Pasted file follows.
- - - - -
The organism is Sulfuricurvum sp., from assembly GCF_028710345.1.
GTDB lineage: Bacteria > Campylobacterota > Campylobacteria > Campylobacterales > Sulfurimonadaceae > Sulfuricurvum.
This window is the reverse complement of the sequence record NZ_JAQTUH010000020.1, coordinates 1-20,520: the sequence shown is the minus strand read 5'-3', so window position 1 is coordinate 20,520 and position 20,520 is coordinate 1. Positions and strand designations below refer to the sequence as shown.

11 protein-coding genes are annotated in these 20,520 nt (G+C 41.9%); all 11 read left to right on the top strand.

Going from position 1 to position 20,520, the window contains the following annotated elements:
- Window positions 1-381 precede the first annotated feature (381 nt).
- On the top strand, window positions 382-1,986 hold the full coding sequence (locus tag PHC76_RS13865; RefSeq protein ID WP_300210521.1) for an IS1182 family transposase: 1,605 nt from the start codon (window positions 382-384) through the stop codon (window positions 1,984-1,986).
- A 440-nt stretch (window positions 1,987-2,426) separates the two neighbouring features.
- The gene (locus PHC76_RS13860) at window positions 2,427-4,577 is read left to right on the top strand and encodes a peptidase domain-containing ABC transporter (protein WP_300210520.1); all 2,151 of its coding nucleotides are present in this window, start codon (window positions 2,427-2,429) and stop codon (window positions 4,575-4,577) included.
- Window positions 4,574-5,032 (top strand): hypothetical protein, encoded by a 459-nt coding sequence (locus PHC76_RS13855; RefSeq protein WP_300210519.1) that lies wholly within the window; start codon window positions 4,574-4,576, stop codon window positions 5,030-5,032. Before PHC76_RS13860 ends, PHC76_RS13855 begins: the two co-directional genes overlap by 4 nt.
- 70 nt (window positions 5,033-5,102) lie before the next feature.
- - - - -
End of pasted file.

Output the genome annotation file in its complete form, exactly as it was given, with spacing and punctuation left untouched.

The organism is Sulfuricurvum sp., from assembly GCF_028710345.1.
GTDB lineage: Bacteria > Campylobacterota > Campylobacteria > Campylobacterales > Sulfurimonadaceae > Sulfuricurvum.
This window is the reverse complement of the sequence record NZ_JAQTUH010000020.1, coordinates 1-20,520: the sequence shown is the minus strand read 5'-3', so window position 1 is coordinate 20,520 and position 20,520 is coordinate 1. Positions and strand designations below refer to the sequence as shown.

11 protein-coding genes are annotated in these 20,520 nt (G+C 41.9%); all 11 read left to right on the top strand.

Going from position 1 to position 20,520, the window contains the following annotated elements:
- Window positions 1-381 precede the first annotated feature (381 nt).
- On the top strand, window positions 382-1,986 hold the full coding sequence (locus tag PHC76_RS13865; RefSeq protein ID WP_300210521.1) for an IS1182 family transposase: 1,605 nt from the start codon (window positions 382-384) through the stop codon (window positions 1,984-1,986).
- A 440-nt stretch (window positions 1,987-2,426) separates the two neighbouring features.
- The gene (locus PHC76_RS13860) at window positions 2,427-4,577 is read left to right on the top strand and encodes a peptidase domain-containing ABC transporter (protein WP_300210520.1); all 2,151 of its coding nucleotides are present in this window, start codon (window positions 2,427-2,429) and stop codon (window positions 4,575-4,577) included.
- Window positions 4,574-5,032 (top strand): hypothetical protein, encoded by a 459-nt coding sequence (locus PHC76_RS13855; RefSeq protein WP_300210519.1) that lies wholly within the window; start codon window positions 4,574-4,576, stop codon window positions 5,030-5,032. Before PHC76_RS13860 ends, PHC76_RS13855 begins: the two co-directional genes overlap by 4 nt.
- 70 nt (window positions 5,033-5,102) lie before the next feature.